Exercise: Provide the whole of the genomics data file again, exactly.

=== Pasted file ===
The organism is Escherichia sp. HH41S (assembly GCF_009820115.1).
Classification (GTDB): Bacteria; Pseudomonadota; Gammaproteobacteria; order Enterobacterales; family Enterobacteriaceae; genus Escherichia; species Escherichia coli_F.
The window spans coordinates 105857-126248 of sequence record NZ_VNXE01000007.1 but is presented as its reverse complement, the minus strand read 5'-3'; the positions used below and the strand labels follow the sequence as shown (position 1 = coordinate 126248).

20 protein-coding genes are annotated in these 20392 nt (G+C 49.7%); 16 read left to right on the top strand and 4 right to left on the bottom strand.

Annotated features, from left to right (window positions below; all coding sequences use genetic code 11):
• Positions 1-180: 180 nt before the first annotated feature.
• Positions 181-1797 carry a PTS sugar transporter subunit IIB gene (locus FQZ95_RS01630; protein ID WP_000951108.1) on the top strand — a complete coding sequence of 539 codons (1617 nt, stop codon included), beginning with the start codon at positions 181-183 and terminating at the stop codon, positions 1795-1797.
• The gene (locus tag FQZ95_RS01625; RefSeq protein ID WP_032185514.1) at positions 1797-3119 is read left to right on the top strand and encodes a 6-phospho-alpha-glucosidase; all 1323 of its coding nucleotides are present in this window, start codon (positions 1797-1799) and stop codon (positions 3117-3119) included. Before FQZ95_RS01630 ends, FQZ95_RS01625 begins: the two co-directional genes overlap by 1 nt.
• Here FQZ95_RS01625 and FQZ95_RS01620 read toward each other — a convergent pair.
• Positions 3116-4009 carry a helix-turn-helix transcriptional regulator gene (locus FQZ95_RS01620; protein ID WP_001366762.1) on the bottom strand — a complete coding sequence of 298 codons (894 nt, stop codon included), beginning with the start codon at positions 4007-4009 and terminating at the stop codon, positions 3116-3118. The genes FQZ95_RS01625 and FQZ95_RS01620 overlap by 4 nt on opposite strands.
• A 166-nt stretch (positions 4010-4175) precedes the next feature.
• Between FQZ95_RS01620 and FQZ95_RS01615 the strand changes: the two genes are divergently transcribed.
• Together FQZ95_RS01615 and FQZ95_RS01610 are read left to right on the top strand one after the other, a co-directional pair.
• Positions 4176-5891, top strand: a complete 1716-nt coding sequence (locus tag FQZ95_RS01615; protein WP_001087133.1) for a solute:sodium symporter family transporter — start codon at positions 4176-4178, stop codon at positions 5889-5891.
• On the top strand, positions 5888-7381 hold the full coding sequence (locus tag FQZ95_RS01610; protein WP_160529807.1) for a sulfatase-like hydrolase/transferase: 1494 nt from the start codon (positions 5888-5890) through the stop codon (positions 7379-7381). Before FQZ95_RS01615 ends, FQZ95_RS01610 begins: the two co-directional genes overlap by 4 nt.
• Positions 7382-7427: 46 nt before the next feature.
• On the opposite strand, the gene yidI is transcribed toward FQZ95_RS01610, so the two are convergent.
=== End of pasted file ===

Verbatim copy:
The organism is Escherichia sp. HH41S (assembly GCF_009820115.1).
Classification (GTDB): Bacteria; Pseudomonadota; Gammaproteobacteria; order Enterobacterales; family Enterobacteriaceae; genus Escherichia; species Escherichia coli_F.
The window spans coordinates 105857-126248 of sequence record NZ_VNXE01000007.1 but is presented as its reverse complement, the minus strand read 5'-3'; the positions used below and the strand labels follow the sequence as shown (position 1 = coordinate 126248).

20 protein-coding genes are annotated in these 20392 nt (G+C 49.7%); 16 read left to right on the top strand and 4 right to left on the bottom strand.

Annotated features, from left to right (window positions below; all coding sequences use genetic code 11):
• Positions 1-180: 180 nt before the first annotated feature.
• Positions 181-1797 carry a PTS sugar transporter subunit IIB gene (locus FQZ95_RS01630; protein ID WP_000951108.1) on the top strand — a complete coding sequence of 539 codons (1617 nt, stop codon included), beginning with the start codon at positions 181-183 and terminating at the stop codon, positions 1795-1797.
• The gene (locus tag FQZ95_RS01625; RefSeq protein ID WP_032185514.1) at positions 1797-3119 is read left to right on the top strand and encodes a 6-phospho-alpha-glucosidase; all 1323 of its coding nucleotides are present in this window, start codon (positions 1797-1799) and stop codon (positions 3117-3119) included. Before FQZ95_RS01630 ends, FQZ95_RS01625 begins: the two co-directional genes overlap by 1 nt.
• Here FQZ95_RS01625 and FQZ95_RS01620 read toward each other — a convergent pair.
• Positions 3116-4009 carry a helix-turn-helix transcriptional regulator gene (locus FQZ95_RS01620; protein ID WP_001366762.1) on the bottom strand — a complete coding sequence of 298 codons (894 nt, stop codon included), beginning with the start codon at positions 4007-4009 and terminating at the stop codon, positions 3116-3118. The genes FQZ95_RS01625 and FQZ95_RS01620 overlap by 4 nt on opposite strands.
• A 166-nt stretch (positions 4010-4175) precedes the next feature.
• Between FQZ95_RS01620 and FQZ95_RS01615 the strand changes: the two genes are divergently transcribed.
• Together FQZ95_RS01615 and FQZ95_RS01610 are read left to right on the top strand one after the other, a co-directional pair.
• Positions 4176-5891, top strand: a complete 1716-nt coding sequence (locus tag FQZ95_RS01615; protein WP_001087133.1) for a solute:sodium symporter family transporter — start codon at positions 4176-4178, stop codon at positions 5889-5891.
• On the top strand, positions 5888-7381 hold the full coding sequence (locus tag FQZ95_RS01610; protein WP_160529807.1) for a sulfatase-like hydrolase/transferase: 1494 nt from the start codon (positions 5888-5890) through the stop codon (positions 7379-7381). Before FQZ95_RS01615 ends, FQZ95_RS01610 begins: the two co-directional genes overlap by 4 nt.
• Positions 7382-7427: 46 nt before the next feature.
• On the opposite strand, the gene yidI is transcribed toward FQZ95_RS01610, so the two are convergent.